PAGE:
Punjab and Haryana High Court streamlines operations, taking up 1,000 cases/day

Punjab and Haryana High Court streamlines operations, taking up 1,000 cases/day

Photo for representational purpose only

Saurabh Malik

Tribune News Service

Chandigarh, July 30

More than four months after the Punjab and Haryana High Court went into restricted functioning mode following the Covid outbreak, it has further streamlined its working to hear about 1,000 cases daily with two-third of its strength functioning through video-conferencing.

Reorganised system

The HC has over a period of time restructured and reorganised the entire system, with more than 30 judges holding virtual courts daily, four Division Benches and about 29 Single Benches functioning on rotation

Available information suggests, the High Court was hearing just about 10 cases a day through video-conferencing even after lapse of about 50 days from the time it imposed restrictions on its functioning. Even till the first week of May, the High Court was hearing just about 100 cases a day, virtually turning it into a “denial of justice” phase.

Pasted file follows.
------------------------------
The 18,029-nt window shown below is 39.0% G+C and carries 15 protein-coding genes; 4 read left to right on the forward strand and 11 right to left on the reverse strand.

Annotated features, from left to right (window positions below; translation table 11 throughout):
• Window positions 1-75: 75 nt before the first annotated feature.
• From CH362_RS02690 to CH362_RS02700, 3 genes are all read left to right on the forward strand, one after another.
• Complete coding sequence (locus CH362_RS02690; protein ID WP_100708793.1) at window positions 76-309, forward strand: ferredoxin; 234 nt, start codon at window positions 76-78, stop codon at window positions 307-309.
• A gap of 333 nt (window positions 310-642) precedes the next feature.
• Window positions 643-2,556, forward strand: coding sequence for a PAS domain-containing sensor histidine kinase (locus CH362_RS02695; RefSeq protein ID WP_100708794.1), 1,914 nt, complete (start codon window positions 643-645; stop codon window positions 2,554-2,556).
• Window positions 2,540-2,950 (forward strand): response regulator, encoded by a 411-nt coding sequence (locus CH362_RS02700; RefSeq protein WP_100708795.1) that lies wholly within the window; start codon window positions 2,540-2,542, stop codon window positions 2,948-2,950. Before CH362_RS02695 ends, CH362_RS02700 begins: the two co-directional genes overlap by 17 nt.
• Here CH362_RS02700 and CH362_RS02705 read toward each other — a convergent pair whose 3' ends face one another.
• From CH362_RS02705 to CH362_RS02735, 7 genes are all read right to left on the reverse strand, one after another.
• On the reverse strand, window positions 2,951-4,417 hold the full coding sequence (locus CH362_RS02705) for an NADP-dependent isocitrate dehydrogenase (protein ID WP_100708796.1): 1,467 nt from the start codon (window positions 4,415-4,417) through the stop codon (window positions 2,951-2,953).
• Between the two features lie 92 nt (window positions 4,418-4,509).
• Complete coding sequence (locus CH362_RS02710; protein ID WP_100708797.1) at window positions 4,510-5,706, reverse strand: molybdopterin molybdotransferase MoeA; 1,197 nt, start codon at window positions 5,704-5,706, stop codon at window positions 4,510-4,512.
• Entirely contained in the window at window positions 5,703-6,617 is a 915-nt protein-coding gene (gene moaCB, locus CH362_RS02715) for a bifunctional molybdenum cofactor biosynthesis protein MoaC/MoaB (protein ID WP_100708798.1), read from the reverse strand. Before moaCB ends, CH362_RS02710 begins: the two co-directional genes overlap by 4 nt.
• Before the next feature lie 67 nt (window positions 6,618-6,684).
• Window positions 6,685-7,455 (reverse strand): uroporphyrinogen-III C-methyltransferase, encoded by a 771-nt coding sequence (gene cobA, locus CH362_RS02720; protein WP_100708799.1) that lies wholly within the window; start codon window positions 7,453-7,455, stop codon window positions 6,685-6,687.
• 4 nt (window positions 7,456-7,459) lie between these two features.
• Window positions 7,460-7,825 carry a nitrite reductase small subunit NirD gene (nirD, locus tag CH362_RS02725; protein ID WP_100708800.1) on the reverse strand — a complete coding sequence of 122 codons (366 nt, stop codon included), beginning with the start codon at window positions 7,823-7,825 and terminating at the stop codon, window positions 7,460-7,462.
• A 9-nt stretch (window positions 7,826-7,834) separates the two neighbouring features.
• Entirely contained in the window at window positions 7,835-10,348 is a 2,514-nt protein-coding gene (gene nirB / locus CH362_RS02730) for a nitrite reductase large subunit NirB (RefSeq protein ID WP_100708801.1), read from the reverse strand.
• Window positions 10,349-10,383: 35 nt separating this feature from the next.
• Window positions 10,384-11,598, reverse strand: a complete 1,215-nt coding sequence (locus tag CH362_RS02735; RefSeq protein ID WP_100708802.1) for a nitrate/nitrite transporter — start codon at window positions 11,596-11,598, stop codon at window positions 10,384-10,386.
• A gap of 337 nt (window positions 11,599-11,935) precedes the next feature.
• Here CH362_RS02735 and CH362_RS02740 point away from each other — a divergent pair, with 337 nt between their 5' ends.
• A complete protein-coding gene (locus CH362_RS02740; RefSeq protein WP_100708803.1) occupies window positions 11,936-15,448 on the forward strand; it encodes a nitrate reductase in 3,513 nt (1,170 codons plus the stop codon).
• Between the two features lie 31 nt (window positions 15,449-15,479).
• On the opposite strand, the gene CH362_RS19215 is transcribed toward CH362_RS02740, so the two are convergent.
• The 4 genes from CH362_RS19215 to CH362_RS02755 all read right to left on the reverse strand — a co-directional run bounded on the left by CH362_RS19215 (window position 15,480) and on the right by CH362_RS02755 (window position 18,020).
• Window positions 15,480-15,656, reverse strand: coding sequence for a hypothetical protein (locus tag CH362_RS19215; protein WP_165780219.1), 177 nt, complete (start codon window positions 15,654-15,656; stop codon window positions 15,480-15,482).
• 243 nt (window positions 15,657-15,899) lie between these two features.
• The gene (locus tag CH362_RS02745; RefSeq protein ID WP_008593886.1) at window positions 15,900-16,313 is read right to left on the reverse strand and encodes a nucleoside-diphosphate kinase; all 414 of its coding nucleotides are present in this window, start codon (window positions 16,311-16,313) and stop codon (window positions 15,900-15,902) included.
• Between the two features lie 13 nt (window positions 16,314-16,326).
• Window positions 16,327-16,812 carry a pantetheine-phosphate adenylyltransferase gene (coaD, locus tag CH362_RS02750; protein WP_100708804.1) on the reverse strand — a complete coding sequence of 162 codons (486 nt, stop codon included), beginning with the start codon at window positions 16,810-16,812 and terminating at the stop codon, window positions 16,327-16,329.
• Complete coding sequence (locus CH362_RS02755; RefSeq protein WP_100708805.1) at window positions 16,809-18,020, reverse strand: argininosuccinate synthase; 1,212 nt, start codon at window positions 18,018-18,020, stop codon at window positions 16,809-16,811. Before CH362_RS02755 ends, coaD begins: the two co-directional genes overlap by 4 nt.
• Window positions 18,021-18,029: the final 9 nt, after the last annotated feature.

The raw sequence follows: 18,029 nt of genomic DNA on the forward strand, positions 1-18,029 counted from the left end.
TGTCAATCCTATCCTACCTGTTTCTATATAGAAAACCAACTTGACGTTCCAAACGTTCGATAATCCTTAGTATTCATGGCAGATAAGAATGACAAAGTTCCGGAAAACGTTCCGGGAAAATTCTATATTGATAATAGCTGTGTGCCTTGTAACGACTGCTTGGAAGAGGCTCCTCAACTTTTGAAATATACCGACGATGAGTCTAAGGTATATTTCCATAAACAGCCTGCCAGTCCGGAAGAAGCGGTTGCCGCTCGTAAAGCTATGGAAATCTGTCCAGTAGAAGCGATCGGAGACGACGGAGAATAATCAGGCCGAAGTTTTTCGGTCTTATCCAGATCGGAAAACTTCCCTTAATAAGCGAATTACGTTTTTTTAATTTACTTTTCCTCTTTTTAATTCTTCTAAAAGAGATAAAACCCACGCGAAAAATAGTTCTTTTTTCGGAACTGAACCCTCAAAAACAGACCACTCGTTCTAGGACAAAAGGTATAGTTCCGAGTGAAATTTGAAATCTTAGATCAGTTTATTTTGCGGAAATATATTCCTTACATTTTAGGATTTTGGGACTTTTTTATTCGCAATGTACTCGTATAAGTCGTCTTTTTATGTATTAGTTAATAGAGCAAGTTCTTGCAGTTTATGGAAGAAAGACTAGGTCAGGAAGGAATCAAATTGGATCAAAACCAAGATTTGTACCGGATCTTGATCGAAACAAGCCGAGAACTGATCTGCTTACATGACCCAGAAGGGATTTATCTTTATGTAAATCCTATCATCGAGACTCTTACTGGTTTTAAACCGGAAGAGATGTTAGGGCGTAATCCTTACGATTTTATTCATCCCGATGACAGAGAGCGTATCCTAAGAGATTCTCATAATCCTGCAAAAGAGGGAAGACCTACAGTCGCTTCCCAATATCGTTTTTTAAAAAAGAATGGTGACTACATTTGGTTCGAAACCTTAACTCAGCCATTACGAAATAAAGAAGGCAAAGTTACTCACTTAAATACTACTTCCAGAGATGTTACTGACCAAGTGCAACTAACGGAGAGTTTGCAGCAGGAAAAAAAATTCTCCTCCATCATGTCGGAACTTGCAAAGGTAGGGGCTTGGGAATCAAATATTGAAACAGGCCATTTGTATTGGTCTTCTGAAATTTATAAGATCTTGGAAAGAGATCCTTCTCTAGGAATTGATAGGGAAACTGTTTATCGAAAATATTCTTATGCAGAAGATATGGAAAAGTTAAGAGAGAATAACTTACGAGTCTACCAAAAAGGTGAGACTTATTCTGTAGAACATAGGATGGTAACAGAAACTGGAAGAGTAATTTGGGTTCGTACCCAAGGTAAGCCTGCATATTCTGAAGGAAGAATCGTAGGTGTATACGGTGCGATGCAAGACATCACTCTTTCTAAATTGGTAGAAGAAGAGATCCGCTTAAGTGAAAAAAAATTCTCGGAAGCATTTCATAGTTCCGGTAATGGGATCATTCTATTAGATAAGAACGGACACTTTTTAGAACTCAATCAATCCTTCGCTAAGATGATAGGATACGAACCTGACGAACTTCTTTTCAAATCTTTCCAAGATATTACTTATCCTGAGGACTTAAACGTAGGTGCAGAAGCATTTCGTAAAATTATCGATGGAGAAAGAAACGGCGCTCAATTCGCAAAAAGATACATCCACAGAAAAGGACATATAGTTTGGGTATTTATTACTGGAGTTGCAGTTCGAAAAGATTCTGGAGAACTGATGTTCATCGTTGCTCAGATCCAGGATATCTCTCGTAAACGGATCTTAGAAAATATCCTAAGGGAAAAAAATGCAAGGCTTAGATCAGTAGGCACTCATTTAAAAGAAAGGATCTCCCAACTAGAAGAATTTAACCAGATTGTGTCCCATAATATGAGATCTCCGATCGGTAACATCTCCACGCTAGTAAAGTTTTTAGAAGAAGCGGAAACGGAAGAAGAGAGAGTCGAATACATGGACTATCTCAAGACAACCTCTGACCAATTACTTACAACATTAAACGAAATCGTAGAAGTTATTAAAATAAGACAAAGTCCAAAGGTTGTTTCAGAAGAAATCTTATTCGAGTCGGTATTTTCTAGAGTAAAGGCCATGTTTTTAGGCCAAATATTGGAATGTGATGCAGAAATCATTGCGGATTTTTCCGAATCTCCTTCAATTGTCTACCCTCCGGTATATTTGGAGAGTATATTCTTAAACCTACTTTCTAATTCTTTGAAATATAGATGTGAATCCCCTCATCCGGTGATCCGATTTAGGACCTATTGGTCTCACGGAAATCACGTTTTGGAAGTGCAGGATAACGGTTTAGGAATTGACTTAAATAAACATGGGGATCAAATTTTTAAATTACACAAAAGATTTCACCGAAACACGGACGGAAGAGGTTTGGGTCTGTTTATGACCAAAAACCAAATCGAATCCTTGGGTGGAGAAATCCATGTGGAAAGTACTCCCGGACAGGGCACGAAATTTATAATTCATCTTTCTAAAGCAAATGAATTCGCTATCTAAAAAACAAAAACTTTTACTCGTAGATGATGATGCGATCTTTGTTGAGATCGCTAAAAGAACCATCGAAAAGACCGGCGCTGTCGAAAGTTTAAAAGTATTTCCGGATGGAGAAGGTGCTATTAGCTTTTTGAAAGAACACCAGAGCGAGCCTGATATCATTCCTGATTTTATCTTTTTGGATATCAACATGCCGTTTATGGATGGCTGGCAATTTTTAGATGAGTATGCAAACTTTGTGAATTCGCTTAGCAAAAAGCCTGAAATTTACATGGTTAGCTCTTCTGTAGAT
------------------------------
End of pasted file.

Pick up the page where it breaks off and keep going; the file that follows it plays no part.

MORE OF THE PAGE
It has over a period of time restructured and reorganised the entire system, with more than 30 judges holding virtual courts daily. As of now, four Division Benches and about 29 Single Benches are functioning on rotation.

The number is significant considering the fact that Covid has hit the judiciary hard during the previous days. It is believed that more than 70 officers and staff members have been quarantined after July 13 across Punjab, Haryana and Chandigarh.

Prior to it more than 500 judicial officers, their families and staff in the two states and Chandigarh had been quarantined. Among the judicial officers tested positive for Covid-19 was a district and sessions judge. Three additional district and sessions Judges and judicial magistrates were also tested positive.

The secretary of a High Court judge was also tested positive, sending waves of apprehensions among the technical and other staff involved in the process of virtual hearing. The judge and others in contact with the secretary were later tested negative. But the incident did bring to fore the impossibility of shifting from virtual to physical form of hearing.

The High Court, as a result, is believed to be contemplating work from home for the judges. As a part of the novel arrangement, the judges will hear cases through video-conferencing only from the camp offices in their residences. As of now, some of the judges were working from their chambers in the High Court.

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